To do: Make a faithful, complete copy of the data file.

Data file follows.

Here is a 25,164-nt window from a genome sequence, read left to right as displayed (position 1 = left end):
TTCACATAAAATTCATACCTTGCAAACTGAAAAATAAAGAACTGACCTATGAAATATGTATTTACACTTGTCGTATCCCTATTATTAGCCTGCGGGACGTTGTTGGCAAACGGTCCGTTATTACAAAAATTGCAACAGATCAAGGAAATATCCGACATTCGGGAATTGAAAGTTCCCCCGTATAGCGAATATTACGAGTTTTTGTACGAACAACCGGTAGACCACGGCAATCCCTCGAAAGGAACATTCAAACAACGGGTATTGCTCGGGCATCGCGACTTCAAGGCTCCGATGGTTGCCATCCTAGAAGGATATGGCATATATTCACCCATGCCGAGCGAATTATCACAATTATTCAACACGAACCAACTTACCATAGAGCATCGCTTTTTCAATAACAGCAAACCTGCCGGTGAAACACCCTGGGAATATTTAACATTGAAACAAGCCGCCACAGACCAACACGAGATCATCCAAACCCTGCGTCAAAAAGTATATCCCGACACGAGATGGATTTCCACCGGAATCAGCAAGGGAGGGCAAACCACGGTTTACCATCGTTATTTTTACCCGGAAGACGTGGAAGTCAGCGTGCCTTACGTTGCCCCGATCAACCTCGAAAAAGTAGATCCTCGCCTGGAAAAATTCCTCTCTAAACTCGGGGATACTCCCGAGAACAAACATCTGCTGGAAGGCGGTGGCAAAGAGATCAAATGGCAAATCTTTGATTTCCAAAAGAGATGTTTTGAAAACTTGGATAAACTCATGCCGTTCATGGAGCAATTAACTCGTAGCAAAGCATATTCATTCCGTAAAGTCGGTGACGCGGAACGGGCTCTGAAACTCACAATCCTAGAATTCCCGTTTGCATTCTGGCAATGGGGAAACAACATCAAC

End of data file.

Here is a 25,164-nt window from a genome sequence, read left to right as displayed (position 1 = left end):
TTCACATAAAATTCATACCTTGCAAACTGAAAAATAAAGAACTGACCTATGAAATATGTATTTACACTTGTCGTATCCCTATTATTAGCCTGCGGGACGTTGTTGGCAAACGGTCCGTTATTACAAAAATTGCAACAGATCAAGGAAATATCCGACATTCGGGAATTGAAAGTTCCCCCGTATAGCGAATATTACGAGTTTTTGTACGAACAACCGGTAGACCACGGCAATCCCTCGAAAGGAACATTCAAACAACGGGTATTGCTCGGGCATCGCGACTTCAAGGCTCCGATGGTTGCCATCCTAGAAGGATATGGCATATATTCACCCATGCCGAGCGAATTATCACAATTATTCAACACGAACCAACTTACCATAGAGCATCGCTTTTTCAATAACAGCAAACCTGCCGGTGAAACACCCTGGGAATATTTAACATTGAAACAAGCCGCCACAGACCAACACGAGATCATCCAAACCCTGCGTCAAAAAGTATATCCCGACACGAGATGGATTTCCACCGGAATCAGCAAGGGAGGGCAAACCACGGTTTACCATCGTTATTTTTACCCGGAAGACGTGGAAGTCAGCGTGCCTTACGTTGCCCCGATCAACCTCGAAAAAGTAGATCCTCGCCTGGAAAAATTCCTCTCTAAACTCGGGGATACTCCCGAGAACAAACATCTGCTGGAAGGCGGTGGCAAAGAGATCAAATGGCAAATCTTTGATTTCCAAAAGAGATGTTTTGAAAACTTGGATAAACTCATGCCGTTCATGGAGCAATTAACTCGTAGCAAAGCATATTCATTCCGTAAAGTCGGTGACGCGGAACGGGCTCTGAAACTCACAATCCTAGAATTCCCGTTTGCATTCTGGCAATGGGGAAACAACATCAAC